Donald Trump offered Julian Assange a ‘win-win’ deal through a political ally to avoid extradition if he disclosed the source behind leaked Democratic party emails, a court heard today.
Jennifer Robinson, one of the lawyer’s representing the WikiLeaks founder, said then Republican then-Congressman Dana Rohrabacher and Trump associate Charles Johnson presented themselves as acting as conduits for the President to tout an arrangement.
They said Assange, 49, would be left alone to ‘get on with his life’ if he revealed the DNC hacking source, which was of ‘value’ to Mr Trump, Ms Robinson claimed.
The US government’s lawyer said it was not contesting the evidence but did not accept that Rohrabacher was telling the truth when he said he was acting on Trump’s behalf.
She said the two told her they wanted to resolve suspicion over Russia – which Trump has repeatedly claimed has not been proven to have hacked the DNC, in the teeth of his own intelligence community’s verdict.
Appearing to clear Russia would have been a huge boost to Trump as the meeting was during Robert Mueller’s special counsel investigation into the country’s links to the Trump campaign.
Julian Assange (pictured in April 2019) is fighting extradition to the US following the leaks of hundreds of thousands of classified documents in 2010 and 2011
Jennifer Robinson, one of the lawyer’s representing Assange, made a statement to the Old Bailey today (pictured last week)
Donald Trump (pictured speaking during a rally in Wisconsin yesterday) offered Julian Assange a ‘win-win’ deal to avoid extradition if he disclosed the source behind leaked Democratic party emails, a court heard today
Assange is fighting extradition to the US following the leaks of hundreds of thousands of classified documents in 2010 and 2011.
At his extradition hearing at the Old Bailey today, Ms Robinson made a statement in which she recalled a meeting with the pair on August 15, 2017 at the Ecuadorian embassy in London, where Assange was holed up until being turfed out last year.
In her statement that was read to the court, Robinson said the pair ‘wanted us to believe they were acting on behalf of the president’ and that they had stated that Trump was ‘aware of and had approved of them coming to meet’ with Assange to discuss the proposal.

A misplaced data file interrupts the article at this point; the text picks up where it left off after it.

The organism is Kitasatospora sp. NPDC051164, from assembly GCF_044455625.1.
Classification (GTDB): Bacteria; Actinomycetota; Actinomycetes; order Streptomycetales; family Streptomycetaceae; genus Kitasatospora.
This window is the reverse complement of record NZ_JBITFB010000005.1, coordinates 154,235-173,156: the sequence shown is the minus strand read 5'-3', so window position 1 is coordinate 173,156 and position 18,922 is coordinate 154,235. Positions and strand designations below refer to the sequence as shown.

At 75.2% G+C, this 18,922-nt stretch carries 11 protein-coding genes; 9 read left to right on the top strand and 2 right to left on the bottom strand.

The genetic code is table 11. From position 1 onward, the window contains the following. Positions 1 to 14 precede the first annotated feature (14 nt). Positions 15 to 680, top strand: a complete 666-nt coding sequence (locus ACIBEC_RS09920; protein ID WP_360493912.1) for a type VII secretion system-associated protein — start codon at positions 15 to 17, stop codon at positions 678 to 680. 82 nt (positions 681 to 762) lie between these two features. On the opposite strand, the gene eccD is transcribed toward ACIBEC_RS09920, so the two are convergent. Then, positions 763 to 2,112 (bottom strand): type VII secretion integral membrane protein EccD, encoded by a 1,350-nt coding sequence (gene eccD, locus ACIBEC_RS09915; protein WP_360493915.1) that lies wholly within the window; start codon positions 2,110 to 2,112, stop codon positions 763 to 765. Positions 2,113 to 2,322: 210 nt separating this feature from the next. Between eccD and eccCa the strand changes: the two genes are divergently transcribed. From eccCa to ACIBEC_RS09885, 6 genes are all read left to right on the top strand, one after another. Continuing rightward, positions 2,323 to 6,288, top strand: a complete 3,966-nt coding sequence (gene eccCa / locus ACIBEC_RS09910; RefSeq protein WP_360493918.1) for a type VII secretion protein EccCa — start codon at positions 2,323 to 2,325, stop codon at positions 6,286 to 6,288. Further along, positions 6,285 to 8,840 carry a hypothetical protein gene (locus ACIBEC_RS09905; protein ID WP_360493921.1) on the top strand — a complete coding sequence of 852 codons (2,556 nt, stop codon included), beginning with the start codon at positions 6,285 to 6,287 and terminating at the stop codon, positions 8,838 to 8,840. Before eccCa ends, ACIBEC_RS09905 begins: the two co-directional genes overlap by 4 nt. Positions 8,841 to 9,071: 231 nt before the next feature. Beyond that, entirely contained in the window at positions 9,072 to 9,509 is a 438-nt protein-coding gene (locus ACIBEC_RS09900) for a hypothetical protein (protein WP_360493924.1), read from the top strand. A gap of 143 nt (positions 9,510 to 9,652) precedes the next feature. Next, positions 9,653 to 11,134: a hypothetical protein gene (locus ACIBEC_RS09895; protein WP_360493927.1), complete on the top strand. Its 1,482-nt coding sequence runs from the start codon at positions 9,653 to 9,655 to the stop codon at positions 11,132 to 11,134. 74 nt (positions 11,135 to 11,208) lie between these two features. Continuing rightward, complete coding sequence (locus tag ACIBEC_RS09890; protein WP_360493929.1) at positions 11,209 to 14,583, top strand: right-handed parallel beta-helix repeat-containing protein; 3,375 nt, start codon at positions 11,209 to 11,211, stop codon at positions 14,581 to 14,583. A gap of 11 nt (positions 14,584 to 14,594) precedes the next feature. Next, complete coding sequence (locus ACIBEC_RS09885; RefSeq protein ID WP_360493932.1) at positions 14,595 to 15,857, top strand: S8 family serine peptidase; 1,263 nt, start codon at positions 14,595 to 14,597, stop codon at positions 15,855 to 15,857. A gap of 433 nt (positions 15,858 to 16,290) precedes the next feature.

She also said the pair said they would have an audience with the president to discuss the matter on their return to Washington.
Ms. Robinson said that Rohrabacher had said he had come to London to talk to Assange at his then-refuge at the Ecuadorian Embassy about ‘what might be necessary to get him out,’ presenting him with a ‘win-win situation’ that would allow him to leave the embassy and ‘get on with his life’ without fear of being extradited to the U.S.
‘The proposal put forward by Congressman Rohrabacher was that Assange identify the source for the 2016 election publications in return for some kind of pardon, assurance or agreement which would both benefit President Trump politically and prevent U.S. indictment and extradition,’ Robinson said.
Lonk: Dana Rohrabacher was a Republican congressman when he went to Assange in London and offered him a ‘win-win’
Any information on the source of the link would be of ‘interest, value and assistance’ to Trump, the pair said, according to Robinson.
Robinson said that Rohrabacher explained at the meeting that he wanted to resolve the ongoing speculation about Russian involvement in the leaks. Russia has been widely blamed to have been behind the email theft. At the time of the meeting, special counsel Robert Mueller was investigating alleged ties between Russia and Trump’s 2016 election campaign.
Assange didn’t reveal the source of the leak of the Democratic National Committee emails, which were published by WikiLeaks, among others, in 2016 in the run-up to the election.
Rohrabacher, who lost his seat in the 2018 midterm elections, has previously said he never spoke with Trump about Assange and wasn’t directed by the president or anyone else connected with him to meet with Assange.
James Lewis, a lawyer acting on behalf of the U.S. government, said it wasn’t contesting that ‘these things’ were said.
‘We obviously do not accept the truth of what was said by others,’ he said.
She said: ‘The proposal put forward by Congressman Rohrabacher was that Mr Assange identify the source for the 2016 election publications in return for some kind of pardon, assurance or agreement which would both benefit President Trump politically and prevent US indictment and extradition.
‘The meeting was concluded on the basis that Congressman Rohrabacher would return to have a direct conversation with President Trump about exactly what would be done to prevent Mr Assange’s indictment and extradition.’
The barrister added that Assange did not provide any source of information.
James Lewis QC, for the US government, said: ‘The position of the government is we don’t contest these things were said. We obviously do not accept the truth of what was said by others.’
He is facing 18 charges – including plotting to hack computers and conspiring to obtain and disclose national defence information.
The hearing continues.